The Social Media Backlash and Why Blogging is the Future

When Andy Warhol said that in the future everyone would have 15 minutes of world-fame I suspect he didn’t foresee the opportunities that we now have to publish to a wide audience so easily and continuously. We can now experience our own little piece of fame 24/7 through social media, albeit usually on a relatively small scale.

I also suspect that he couldn’t foresee the effect that this small scale fame would have on some of us. The truly famous, in the more traditional sense of the word, can become addicted to fame, feeding off the adulation. We see celebrities clinging to fame well beyond the time where their talent is appreciated, often as desperate shadows of their former selves, not for money, but to fill the gap left when fame ebbs away. The phenomenon of addiction to social media, likely mediated through dopamine release similar to that experienced in gambling and other addictive behaviours, is similar and something that we can all now experience.

Social media platforms like Facebook and Twitter are the gateway to this addiction and are the easiest way to maintain it. Pithy, often poorly researched rhetoric and opinion can obtain a rapid fix of likes and comments. Add a sprinkle of click bait and targeted advertising to give some instant retail therapy and the quick hit dopamine cocktail is complete.

This interview with the ever incisive Simon Sinek gives an excellent overview of the phenomenon, amongst other topics, and perhaps hints at the pending backlash against some forms of social media. We are starting to see initial research showing the detrimental effects of some kinds of social media on mental health. It isn’t hard to imagine that as these effects are properly researched and uncovered, that some form of regulation will be put in place.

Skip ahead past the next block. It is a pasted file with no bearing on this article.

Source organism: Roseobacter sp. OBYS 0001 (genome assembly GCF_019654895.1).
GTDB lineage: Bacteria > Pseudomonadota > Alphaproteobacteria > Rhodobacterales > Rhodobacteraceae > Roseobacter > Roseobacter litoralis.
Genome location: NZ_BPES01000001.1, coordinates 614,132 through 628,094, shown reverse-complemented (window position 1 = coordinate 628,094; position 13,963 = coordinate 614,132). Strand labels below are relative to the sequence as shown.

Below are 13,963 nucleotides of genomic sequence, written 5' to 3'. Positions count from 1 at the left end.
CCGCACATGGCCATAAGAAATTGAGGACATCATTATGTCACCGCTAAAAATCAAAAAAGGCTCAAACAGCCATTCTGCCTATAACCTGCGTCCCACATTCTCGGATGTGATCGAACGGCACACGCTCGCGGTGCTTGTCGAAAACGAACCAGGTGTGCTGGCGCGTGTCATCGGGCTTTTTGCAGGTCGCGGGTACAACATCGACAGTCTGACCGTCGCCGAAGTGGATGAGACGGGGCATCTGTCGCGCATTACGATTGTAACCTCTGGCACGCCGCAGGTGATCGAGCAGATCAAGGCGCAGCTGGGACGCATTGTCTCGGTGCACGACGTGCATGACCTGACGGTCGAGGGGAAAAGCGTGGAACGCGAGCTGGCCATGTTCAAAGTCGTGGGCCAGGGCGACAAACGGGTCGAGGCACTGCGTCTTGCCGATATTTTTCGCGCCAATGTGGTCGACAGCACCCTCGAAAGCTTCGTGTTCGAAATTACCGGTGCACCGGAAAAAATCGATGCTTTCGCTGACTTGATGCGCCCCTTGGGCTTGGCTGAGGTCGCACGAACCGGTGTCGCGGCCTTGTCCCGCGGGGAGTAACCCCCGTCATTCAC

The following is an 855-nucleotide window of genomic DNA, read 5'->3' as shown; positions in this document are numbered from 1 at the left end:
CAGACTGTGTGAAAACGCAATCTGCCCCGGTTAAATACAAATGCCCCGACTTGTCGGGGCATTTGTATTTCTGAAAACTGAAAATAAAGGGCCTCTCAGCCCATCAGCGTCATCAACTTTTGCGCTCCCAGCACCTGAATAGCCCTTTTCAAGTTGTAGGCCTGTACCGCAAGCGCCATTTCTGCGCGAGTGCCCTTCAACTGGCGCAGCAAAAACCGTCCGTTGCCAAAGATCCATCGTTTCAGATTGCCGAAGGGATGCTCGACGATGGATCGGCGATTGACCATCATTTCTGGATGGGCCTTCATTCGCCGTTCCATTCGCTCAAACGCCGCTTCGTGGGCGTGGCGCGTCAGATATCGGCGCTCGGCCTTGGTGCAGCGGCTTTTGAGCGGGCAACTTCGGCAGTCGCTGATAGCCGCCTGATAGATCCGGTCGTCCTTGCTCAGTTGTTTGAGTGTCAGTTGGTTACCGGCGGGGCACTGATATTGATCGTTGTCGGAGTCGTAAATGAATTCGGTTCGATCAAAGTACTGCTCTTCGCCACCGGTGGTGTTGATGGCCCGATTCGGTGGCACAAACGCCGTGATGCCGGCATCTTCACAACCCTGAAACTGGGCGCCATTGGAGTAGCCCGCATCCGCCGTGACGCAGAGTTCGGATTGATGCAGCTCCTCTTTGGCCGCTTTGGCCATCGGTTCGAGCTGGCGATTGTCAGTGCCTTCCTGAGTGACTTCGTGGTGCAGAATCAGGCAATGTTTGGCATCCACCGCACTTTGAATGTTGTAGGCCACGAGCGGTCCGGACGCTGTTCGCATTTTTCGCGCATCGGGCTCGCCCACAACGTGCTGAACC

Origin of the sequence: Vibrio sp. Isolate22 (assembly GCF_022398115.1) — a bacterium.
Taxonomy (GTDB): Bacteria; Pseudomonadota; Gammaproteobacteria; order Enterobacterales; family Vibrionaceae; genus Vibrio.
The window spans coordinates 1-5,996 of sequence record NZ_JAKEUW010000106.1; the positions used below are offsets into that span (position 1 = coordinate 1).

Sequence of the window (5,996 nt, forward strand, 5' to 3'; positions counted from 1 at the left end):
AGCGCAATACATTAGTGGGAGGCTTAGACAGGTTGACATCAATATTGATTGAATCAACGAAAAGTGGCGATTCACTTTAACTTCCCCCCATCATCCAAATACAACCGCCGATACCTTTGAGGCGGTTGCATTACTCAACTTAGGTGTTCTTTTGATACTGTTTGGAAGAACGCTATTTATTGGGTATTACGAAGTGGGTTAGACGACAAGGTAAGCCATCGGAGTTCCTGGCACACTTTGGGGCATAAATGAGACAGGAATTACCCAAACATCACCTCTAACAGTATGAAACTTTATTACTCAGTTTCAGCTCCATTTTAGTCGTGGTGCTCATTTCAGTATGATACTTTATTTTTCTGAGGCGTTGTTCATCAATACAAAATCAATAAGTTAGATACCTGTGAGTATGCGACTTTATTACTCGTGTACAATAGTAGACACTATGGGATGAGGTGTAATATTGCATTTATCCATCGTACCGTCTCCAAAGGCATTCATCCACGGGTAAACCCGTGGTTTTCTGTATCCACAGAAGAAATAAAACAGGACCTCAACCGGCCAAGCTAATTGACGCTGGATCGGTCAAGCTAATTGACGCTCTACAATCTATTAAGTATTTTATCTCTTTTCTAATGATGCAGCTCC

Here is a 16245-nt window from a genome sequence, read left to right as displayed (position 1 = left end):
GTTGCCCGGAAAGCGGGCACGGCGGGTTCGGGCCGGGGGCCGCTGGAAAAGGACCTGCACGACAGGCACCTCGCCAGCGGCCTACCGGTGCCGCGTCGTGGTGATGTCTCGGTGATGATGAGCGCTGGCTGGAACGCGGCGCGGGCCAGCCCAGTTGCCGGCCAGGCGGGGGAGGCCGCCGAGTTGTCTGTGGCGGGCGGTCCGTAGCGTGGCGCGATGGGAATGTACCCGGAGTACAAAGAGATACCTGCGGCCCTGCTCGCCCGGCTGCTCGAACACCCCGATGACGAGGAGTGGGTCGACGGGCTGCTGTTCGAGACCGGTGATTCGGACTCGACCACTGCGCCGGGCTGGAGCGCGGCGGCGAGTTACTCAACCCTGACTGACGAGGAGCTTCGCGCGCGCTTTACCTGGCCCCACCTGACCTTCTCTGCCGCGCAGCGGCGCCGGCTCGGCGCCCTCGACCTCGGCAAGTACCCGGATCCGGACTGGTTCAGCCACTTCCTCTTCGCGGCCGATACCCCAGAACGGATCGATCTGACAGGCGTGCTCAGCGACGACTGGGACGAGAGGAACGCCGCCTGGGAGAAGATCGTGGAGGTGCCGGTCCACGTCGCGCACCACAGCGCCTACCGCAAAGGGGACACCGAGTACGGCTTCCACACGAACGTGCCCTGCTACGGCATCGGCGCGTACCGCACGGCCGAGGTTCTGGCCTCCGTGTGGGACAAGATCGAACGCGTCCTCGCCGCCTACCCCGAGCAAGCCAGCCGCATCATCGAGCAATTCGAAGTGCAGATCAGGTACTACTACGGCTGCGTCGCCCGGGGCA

Thank goodness for blogs. I suspect that many bloggers (myself included) aren’t at all immune from the buzz of getting hits, likes and comments; far from it! But at least the blog as a medium requires craft and artistry on the part of the blogger and effort (more than 5 seconds of concentration) on the part of the reader. In this way blogging separates itself from other forms of social media; as a medium it provides genuine utility to both the writer and the reader.

Deleting Facebook and starting to blog has already had a positive effect on my wellbeing.

Not all blogs are great, nor are they immune from advertising, which is a necessary part of the internet economy where so much incredible content is available essentially for free, but ultimately the world of blogs is about quality, sharing ideas and creativity and the best blogs rise to the top. Views and likes come through hard work; the dopamine is legitimate and earned.

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